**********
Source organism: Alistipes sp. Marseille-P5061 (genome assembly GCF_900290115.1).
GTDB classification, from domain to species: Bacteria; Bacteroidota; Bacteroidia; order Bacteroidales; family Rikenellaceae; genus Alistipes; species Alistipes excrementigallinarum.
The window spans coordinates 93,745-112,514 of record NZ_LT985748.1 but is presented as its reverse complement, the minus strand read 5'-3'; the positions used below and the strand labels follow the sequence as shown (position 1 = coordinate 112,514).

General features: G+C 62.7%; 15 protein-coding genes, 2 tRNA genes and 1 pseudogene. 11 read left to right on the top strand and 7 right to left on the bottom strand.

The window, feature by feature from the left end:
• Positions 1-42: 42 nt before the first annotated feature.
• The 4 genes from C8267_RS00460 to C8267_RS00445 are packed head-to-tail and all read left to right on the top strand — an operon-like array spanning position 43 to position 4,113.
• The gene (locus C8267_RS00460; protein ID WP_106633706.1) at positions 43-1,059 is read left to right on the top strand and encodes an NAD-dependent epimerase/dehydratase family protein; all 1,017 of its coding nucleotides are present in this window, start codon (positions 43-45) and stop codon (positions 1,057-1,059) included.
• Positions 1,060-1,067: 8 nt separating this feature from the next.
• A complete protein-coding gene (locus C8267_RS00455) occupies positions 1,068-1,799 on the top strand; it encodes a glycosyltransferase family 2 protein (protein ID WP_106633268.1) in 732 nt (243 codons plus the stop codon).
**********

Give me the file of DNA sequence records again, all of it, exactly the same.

Source organism: Alistipes sp. Marseille-P5061 (genome assembly GCF_900290115.1).
GTDB classification, from domain to species: Bacteria; Bacteroidota; Bacteroidia; order Bacteroidales; family Rikenellaceae; genus Alistipes; species Alistipes excrementigallinarum.
The window spans coordinates 93,745-112,514 of record NZ_LT985748.1 but is presented as its reverse complement, the minus strand read 5'-3'; the positions used below and the strand labels follow the sequence as shown (position 1 = coordinate 112,514).

General features: G+C 62.7%; 15 protein-coding genes, 2 tRNA genes and 1 pseudogene. 11 read left to right on the top strand and 7 right to left on the bottom strand.

The window, feature by feature from the left end:
• Positions 1-42: 42 nt before the first annotated feature.
• The 4 genes from C8267_RS00460 to C8267_RS00445 are packed head-to-tail and all read left to right on the top strand — an operon-like array spanning position 43 to position 4,113.
• The gene (locus C8267_RS00460; protein ID WP_106633706.1) at positions 43-1,059 is read left to right on the top strand and encodes an NAD-dependent epimerase/dehydratase family protein; all 1,017 of its coding nucleotides are present in this window, start codon (positions 43-45) and stop codon (positions 1,057-1,059) included.
• Positions 1,060-1,067: 8 nt separating this feature from the next.
• A complete protein-coding gene (locus C8267_RS00455) occupies positions 1,068-1,799 on the top strand; it encodes a glycosyltransferase family 2 protein (protein ID WP_106633268.1) in 732 nt (243 codons plus the stop codon).